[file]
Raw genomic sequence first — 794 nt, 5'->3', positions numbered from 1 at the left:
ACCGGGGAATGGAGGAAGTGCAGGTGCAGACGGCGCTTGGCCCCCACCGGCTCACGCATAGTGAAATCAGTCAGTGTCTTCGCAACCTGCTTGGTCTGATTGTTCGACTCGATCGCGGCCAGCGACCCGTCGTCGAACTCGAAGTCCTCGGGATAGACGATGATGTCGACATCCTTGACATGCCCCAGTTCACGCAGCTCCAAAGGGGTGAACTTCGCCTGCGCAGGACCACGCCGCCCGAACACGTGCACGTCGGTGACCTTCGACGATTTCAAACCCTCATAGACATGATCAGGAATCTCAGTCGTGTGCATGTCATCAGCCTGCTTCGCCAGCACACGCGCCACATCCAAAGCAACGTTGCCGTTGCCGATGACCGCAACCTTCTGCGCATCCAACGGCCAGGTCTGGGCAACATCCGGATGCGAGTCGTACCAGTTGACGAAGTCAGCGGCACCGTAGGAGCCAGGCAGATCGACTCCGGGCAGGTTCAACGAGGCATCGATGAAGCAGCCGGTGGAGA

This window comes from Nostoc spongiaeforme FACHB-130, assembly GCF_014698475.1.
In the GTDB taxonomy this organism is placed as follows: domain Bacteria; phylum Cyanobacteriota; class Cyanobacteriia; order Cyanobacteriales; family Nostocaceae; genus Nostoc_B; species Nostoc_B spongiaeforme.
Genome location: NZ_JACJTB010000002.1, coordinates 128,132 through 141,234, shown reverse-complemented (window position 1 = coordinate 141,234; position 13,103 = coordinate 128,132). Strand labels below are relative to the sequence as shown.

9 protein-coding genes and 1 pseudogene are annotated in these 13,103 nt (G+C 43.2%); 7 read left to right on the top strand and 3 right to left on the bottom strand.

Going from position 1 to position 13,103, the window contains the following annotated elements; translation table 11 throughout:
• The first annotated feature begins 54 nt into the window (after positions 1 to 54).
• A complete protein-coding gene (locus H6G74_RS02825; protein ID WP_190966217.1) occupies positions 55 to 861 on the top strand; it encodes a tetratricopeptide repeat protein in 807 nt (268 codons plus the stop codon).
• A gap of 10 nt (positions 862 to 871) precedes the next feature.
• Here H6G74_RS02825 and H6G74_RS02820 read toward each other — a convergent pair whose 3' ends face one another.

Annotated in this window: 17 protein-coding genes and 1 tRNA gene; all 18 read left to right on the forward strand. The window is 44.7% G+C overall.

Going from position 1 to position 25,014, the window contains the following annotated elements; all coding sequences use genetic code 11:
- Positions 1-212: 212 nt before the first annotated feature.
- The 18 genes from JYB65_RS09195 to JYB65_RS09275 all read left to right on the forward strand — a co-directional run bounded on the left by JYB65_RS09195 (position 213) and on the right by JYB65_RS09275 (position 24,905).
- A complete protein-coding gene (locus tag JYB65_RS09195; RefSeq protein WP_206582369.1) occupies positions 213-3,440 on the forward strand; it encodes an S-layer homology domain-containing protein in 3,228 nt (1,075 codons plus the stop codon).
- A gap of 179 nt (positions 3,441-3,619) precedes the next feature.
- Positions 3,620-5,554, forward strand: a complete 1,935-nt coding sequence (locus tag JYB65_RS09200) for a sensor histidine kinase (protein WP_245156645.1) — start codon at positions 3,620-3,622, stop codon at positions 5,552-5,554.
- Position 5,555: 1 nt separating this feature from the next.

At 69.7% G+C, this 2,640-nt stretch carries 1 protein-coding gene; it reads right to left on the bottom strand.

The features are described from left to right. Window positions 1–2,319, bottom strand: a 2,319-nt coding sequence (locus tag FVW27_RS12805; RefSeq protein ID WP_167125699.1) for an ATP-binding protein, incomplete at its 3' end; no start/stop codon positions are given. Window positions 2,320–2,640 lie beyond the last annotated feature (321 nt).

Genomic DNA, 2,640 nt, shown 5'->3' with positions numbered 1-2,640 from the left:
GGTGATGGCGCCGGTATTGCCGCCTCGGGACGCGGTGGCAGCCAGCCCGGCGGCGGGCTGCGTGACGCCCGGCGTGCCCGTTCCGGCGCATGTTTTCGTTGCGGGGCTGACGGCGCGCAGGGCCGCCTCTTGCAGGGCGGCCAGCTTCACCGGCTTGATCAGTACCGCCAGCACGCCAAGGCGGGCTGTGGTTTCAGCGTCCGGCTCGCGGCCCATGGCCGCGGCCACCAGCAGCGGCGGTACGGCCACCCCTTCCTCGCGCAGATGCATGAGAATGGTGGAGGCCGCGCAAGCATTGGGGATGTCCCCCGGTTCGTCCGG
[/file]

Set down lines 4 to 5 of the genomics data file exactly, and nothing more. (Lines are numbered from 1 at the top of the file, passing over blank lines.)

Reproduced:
In the GTDB taxonomy this organism is placed as follows: domain Bacteria; phylum Cyanobacteriota; class Cyanobacteriia; order Cyanobacteriales; family Nostocaceae; genus Nostoc_B; species Nostoc_B spongiaeforme.
Genome location: NZ_JACJTB010000002.1, coordinates 128,132 through 141,234, shown reverse-complemented (window position 1 = coordinate 141,234; position 13,103 = coordinate 128,132). Strand labels below are relative to the sequence as shown.